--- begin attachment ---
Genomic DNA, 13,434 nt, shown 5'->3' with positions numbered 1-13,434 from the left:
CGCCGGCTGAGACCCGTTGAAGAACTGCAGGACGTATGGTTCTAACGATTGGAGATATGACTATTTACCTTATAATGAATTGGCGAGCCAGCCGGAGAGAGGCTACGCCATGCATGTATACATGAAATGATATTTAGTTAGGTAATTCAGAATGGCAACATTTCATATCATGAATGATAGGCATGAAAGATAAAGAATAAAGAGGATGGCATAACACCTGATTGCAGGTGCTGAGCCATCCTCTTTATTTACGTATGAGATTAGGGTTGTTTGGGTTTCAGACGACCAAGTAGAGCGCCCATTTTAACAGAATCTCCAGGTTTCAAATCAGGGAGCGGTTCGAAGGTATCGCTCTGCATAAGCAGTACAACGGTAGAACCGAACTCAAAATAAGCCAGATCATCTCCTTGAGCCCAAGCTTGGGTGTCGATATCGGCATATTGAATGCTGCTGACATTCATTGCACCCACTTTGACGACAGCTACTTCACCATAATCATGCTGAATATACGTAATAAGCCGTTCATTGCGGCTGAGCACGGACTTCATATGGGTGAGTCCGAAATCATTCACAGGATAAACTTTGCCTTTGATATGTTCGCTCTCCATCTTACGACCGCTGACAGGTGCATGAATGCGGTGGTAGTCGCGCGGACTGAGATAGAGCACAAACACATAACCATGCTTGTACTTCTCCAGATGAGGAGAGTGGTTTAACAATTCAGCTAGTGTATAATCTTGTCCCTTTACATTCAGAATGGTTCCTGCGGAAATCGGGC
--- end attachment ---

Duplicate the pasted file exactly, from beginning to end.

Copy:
Genomic DNA, 13,434 nt, shown 5'->3' with positions numbered 1-13,434 from the left:
CGCCGGCTGAGACCCGTTGAAGAACTGCAGGACGTATGGTTCTAACGATTGGAGATATGACTATTTACCTTATAATGAATTGGCGAGCCAGCCGGAGAGAGGCTACGCCATGCATGTATACATGAAATGATATTTAGTTAGGTAATTCAGAATGGCAACATTTCATATCATGAATGATAGGCATGAAAGATAAAGAATAAAGAGGATGGCATAACACCTGATTGCAGGTGCTGAGCCATCCTCTTTATTTACGTATGAGATTAGGGTTGTTTGGGTTTCAGACGACCAAGTAGAGCGCCCATTTTAACAGAATCTCCAGGTTTCAAATCAGGGAGCGGTTCGAAGGTATCGCTCTGCATAAGCAGTACAACGGTAGAACCGAACTCAAAATAAGCCAGATCATCTCCTTGAGCCCAAGCTTGGGTGTCGATATCGGCATATTGAATGCTGCTGACATTCATTGCACCCACTTTGACGACAGCTACTTCACCATAATCATGCTGAATATACGTAATAAGCCGTTCATTGCGGCTGAGCACGGACTTCATATGGGTGAGTCCGAAATCATTCACAGGATAAACTTTGCCTTTGATATGTTCGCTCTCCATCTTACGACCGCTGACAGGTGCATGAATGCGGTGGTAGTCGCGCGGACTGAGATAGAGCACAAACACATAACCATGCTTGTACTTCTCCAGATGAGGAGAGTGGTTTAACAATTCAGCTAGTGTATAATCTTGTCCCTTTACATTCAGAATGGTTCCTGCGGAAATCGGGC